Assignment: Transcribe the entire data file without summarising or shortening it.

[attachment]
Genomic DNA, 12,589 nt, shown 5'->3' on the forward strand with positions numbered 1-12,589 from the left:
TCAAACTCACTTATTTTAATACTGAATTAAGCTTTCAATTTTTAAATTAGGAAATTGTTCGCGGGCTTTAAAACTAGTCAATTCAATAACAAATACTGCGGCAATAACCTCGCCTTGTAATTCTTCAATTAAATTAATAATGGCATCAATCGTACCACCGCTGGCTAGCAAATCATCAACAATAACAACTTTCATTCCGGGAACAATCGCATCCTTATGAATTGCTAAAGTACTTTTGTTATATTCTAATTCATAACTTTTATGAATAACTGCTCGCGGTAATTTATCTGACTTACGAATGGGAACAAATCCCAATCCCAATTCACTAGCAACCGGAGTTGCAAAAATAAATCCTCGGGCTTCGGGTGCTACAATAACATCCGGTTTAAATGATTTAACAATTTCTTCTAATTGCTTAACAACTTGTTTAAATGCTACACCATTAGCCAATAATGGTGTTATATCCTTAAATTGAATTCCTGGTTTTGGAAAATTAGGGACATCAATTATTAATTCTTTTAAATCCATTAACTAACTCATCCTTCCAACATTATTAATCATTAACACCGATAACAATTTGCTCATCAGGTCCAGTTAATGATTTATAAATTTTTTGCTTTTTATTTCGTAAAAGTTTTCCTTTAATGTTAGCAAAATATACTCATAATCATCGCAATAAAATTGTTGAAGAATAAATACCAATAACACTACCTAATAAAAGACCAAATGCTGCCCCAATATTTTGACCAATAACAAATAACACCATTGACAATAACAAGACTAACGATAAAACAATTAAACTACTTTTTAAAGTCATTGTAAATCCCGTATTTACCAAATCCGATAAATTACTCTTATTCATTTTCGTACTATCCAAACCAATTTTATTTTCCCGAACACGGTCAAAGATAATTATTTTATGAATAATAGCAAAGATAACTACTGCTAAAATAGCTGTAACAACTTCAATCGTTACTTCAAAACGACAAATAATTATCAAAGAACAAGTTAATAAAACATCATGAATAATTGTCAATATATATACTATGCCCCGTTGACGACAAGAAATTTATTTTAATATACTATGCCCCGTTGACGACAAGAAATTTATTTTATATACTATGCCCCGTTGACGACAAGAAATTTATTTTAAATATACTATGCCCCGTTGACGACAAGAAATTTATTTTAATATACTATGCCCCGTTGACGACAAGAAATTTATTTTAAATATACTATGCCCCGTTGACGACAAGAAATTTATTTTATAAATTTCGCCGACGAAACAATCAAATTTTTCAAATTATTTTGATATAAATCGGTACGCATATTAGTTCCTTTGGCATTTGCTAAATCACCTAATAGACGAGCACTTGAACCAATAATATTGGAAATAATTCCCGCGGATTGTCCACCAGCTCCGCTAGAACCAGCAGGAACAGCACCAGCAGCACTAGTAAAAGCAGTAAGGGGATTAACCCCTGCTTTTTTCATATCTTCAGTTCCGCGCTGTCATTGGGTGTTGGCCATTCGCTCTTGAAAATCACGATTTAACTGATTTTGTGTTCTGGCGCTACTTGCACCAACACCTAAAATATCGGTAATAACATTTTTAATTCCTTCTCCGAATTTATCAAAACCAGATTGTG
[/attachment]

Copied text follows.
Genomic DNA, 12,589 nt, shown 5'->3' on the forward strand with positions numbered 1-12,589 from the left:
TCAAACTCACTTATTTTAATACTGAATTAAGCTTTCAATTTTTAAATTAGGAAATTGTTCGCGGGCTTTAAAACTAGTCAATTCAATAACAAATACTGCGGCAATAACCTCGCCTTGTAATTCTTCAATTAAATTAATAATGGCATCAATCGTACCACCGCTGGCTAGCAAATCATCAACAATAACAACTTTCATTCCGGGAACAATCGCATCCTTATGAATTGCTAAAGTACTTTTGTTATATTCTAATTCATAACTTTTATGAATAACTGCTCGCGGTAATTTATCTGACTTACGAATGGGAACAAATCCCAATCCCAATTCACTAGCAACCGGAGTTGCAAAAATAAATCCTCGGGCTTCGGGTGCTACAATAACATCCGGTTTAAATGATTTAACAATTTCTTCTAATTGCTTAACAACTTGTTTAAATGCTACACCATTAGCCAATAATGGTGTTATATCCTTAAATTGAATTCCTGGTTTTGGAAAATTAGGGACATCAATTATTAATTCTTTTAAATCCATTAACTAACTCATCCTTCCAACATTATTAATCATTAACACCGATAACAATTTGCTCATCAGGTCCAGTTAATGATTTATAAATTTTTTGCTTTTTATTTCGTAAAAGTTTTCCTTTAATGTTAGCAAAATATACTCATAATCATCGCAATAAAATTGTTGAAGAATAAATACCAATAACACTACCTAATAAAAGACCAAATGCTGCCCCAATATTTTGACCAATAACAAATAACACCATTGACAATAACAAGACTAACGATAAAACAATTAAACTACTTTTTAAAGTCATTGTAAATCCCGTATTTACCAAATCCGATAAATTACTCTTATTCATTTTCGTACTATCCAAACCAATTTTATTTTCCCGAACACGGTCAAAGATAATTATTTTATGAATAATAGCAAAGATAACTACTGCTAAAATAGCTGTAACAACTTCAATCGTTACTTCAAAACGACAAATAATTATCAAAGAACAAGTTAATAAAACATCATGAATAATTGTCAATATATATACTATGCCCCGTTGACGACAAGAAATTTATTTTAATATACTATGCCCCGTTGACGACAAGAAATTTATTTTATATACTATGCCCCGTTGACGACAAGAAATTTATTTTAAATATACTATGCCCCGTTGACGACAAGAAATTTATTTTAATATACTATGCCCCGTTGACGACAAGAAATTTATTTTAAATATACTATGCCCCGTTGACGACAAGAAATTTATTTTATAAATTTCGCCGACGAAACAATCAAATTTTTCAAATTATTTTGATATAAATCGGTACGCATATTAGTTCCTTTGGCATTTGCTAAATCACCTAATAGACGAGCACTTGAACCAATAATATTGGAAATAATTCCCGCGGATTGTCCACCAGCTCCGCTAGAACCAGCAGGAACAGCACCAGCAGCACTAGTAAAAGCAGTAAGGGGATTAACCCCTGCTTTTTTCATATCTTCAGTTCCGCGCTGTCATTGGGTGTTGGCCATTCGCTCTTGAAAATCACGATTTAACTGATTTTGTGTTCTGGCGCTACTTGCACCAACACCTAAAATATCGGTAATAACATTTTTAATTCCTTCTCCGAATTTATCAAAACCAGATTGTG